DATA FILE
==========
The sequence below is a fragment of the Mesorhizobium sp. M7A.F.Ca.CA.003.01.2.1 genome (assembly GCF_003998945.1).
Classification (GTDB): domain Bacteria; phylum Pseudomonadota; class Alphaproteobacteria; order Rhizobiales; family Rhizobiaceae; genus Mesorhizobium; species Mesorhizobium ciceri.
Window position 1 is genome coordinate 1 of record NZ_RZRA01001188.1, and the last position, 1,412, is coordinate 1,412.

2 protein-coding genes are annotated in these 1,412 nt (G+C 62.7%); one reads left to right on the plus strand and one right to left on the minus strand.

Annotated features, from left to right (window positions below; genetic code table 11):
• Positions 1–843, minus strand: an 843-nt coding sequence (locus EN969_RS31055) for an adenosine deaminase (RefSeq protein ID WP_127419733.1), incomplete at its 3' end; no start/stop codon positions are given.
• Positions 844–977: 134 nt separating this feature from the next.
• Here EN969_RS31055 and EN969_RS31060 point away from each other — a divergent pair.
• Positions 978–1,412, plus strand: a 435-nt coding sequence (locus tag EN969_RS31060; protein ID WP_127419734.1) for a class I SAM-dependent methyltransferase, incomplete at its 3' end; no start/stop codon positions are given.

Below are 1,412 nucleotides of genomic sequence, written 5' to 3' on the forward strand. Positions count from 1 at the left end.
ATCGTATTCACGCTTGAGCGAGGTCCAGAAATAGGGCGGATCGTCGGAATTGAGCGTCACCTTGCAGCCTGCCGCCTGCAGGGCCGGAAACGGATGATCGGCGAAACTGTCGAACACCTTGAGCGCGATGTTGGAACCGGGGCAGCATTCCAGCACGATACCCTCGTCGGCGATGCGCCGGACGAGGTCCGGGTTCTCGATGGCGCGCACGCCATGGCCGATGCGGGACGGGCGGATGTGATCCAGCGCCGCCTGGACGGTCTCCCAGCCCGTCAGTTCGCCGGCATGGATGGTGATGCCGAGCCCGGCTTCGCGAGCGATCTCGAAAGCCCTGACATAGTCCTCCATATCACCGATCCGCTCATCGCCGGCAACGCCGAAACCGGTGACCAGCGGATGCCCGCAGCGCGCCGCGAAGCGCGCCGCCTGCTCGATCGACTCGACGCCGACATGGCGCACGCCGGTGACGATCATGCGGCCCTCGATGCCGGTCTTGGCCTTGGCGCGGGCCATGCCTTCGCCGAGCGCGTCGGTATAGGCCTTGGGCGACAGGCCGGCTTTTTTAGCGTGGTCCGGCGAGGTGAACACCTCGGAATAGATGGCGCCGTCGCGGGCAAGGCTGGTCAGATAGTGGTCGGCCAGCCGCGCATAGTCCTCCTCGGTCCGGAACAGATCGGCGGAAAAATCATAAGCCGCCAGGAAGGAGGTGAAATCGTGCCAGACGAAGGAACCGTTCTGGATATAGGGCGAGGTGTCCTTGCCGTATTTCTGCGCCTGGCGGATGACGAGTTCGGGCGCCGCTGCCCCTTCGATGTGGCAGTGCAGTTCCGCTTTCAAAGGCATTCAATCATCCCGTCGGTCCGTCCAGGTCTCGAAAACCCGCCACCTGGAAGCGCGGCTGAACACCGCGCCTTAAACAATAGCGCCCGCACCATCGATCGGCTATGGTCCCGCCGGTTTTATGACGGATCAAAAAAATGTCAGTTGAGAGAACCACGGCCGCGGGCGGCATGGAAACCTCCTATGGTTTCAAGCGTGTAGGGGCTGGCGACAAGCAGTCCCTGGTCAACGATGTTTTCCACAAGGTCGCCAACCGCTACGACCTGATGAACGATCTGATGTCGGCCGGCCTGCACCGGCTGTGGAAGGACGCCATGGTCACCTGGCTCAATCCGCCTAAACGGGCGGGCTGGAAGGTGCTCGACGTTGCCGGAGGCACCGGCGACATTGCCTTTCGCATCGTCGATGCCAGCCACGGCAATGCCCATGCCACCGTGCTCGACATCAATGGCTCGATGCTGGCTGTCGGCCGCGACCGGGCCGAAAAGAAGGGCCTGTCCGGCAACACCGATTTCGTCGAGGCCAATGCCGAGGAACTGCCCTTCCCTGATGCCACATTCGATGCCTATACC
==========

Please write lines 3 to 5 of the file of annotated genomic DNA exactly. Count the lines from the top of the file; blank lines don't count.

Window position 1 is genome coordinate 1 of record NZ_RZRA01001188.1, and the last position, 1,412, is coordinate 1,412.

2 protein-coding genes are annotated in these 1,412 nt (G+C 62.7%); one reads left to right on the plus strand and one right to left on the minus strand.

Annotated features, from left to right (window positions below; genetic code table 11):